A former Auckland nun watched Muslim militants use an axe to cut off the right hand of her younger brother in India, but says she has forgiven the men.
"We forgive everyone," Sister Marie Stella Thenganakunnel, 59, who was based at two Auckland schools last year before going to teach in the Cook Islands, told the Asia News newsagency. "We bear no grudge or resentment."
Originally from South India, Sister Marie Stella spent time at St Mary's College, Ponsonby, and Sacred Heart College, to become familiar with the New Zealand educational curriculum, then moved to Rarotonga to teach at Nukutere College.
She went back to Kerala state in India's south on holiday in April, but her brother, Professor T J Joseph, 53, asked her to stay on. He had triggered a religious row by giving exam candidates a punctuation exercise framed as a dialogue between God and the Prophet Mohammed. The controversy led to Muslim protests, and his suspension as head of the language department at Newman College in Thodupuzha, and he was arrested by police in April and released on bail.
On Sunday morning a "gang of anti-social elements" attacked Prof Joseph, his wife, Sister Marie Stella, and their 81-year-old mother as they drove home from an early mass, The Hindu newspaper reported.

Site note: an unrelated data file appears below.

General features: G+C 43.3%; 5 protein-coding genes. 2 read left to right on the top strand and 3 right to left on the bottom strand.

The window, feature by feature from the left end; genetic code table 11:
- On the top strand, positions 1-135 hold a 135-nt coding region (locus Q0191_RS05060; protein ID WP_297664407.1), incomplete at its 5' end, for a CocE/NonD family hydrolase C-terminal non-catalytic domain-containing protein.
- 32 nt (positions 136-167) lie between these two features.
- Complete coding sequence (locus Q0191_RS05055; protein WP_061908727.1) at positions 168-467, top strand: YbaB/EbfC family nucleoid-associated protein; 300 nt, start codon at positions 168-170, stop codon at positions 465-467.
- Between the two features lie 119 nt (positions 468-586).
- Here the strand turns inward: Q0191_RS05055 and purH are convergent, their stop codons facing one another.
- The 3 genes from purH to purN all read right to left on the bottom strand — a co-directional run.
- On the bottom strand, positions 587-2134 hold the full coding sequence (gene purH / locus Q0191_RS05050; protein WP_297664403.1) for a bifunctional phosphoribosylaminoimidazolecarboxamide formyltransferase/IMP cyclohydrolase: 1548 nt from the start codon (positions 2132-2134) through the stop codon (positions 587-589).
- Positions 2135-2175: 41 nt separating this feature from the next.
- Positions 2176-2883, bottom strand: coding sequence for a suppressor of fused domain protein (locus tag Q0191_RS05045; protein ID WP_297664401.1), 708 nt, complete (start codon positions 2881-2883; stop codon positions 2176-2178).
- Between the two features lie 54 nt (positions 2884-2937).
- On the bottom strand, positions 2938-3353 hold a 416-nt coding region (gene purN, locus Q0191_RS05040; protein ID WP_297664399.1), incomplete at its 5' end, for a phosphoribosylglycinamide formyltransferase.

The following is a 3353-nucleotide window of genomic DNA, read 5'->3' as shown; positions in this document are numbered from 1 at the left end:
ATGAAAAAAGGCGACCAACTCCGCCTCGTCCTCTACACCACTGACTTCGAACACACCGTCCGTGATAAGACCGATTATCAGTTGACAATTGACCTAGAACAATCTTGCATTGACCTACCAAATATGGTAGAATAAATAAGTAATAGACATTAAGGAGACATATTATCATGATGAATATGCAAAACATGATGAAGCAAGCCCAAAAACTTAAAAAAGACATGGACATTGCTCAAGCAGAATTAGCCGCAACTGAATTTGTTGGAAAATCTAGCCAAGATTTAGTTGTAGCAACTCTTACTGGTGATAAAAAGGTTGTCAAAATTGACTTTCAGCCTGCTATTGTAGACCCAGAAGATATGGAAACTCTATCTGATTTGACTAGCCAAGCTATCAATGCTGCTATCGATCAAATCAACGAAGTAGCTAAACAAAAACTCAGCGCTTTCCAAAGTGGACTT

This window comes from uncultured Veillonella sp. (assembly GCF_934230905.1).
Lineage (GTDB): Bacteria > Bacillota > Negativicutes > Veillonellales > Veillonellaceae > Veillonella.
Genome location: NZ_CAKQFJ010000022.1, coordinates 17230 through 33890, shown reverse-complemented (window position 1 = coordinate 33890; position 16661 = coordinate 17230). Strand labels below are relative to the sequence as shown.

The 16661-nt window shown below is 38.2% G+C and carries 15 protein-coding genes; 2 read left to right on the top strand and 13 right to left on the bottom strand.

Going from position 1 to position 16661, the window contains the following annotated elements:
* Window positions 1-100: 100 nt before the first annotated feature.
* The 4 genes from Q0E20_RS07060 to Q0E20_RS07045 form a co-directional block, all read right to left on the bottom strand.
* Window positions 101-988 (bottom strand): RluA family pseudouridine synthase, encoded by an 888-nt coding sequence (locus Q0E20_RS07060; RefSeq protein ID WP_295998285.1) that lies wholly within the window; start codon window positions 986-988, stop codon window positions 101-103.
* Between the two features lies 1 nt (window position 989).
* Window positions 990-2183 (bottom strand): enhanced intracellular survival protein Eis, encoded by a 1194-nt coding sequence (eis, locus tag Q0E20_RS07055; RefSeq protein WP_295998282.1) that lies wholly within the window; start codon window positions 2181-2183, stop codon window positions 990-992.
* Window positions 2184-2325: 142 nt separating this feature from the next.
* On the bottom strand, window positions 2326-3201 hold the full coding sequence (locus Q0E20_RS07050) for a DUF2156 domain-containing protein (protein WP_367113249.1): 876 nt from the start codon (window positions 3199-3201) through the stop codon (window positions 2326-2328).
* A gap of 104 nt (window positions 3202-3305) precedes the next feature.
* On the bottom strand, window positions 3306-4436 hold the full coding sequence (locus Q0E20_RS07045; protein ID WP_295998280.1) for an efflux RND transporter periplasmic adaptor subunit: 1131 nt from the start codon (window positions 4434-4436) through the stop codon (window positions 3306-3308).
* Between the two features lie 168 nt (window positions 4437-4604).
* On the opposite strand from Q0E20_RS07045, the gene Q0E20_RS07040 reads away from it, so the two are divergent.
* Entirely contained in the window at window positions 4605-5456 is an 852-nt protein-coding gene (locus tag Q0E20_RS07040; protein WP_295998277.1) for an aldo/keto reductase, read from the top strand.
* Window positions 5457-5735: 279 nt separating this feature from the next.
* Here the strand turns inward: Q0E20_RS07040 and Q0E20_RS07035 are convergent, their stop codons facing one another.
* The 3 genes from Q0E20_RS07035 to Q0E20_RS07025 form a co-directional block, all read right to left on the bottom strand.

Six men pulled the teacher from his car, laid him on the road and "then one man started to chop him like firewood", one of Sister Marie Stella's fellow nuns told her New Zealand colleagues.
His hand was cut off and thrown away, and other limbs were cut while the attackers ignited firecrackers to keep passers-by at bay. Prof Joseph's mother and his wife both fainted and the nun is apparently the only eyewitness, though the attackers also tried to choke her.
The Press Trust of India newsagency reported Sister Marie Stella carried her brother's hand in a polythene bag to a hospital in Kochi, 50km away, where surgeons spent 16 hours in multiple operations stitching it back onto his arm.
She told journalists that right after the attack many Muslims expressed solidarity with her brother.
"We live in a Muslim environment," she said. "Muslims are good people. Many have donated blood for him. Unfortunately, a small fringe carried out this attack. My brother, however, has only talked about forgiveness, forgiveness and forgiveness."
Her brother was "a martyr for Islamic-Christian dialogue, in Kerala and around the world", she said.
She said he had loved his work, and prepared lessons to teach his students humanist values, encouraging rational thinking, objective assessment. He also wrote on non-violence.
Two men have so far been arrested, but police have also received death threats.
Sister Elizabeth Browne-Russell, who is with the Sisters of Saint Joseph of Cluny order in Auckland, said Sister Marie Stella spent seven months in Auckland but now found herself in a "very very horrific and sad situation".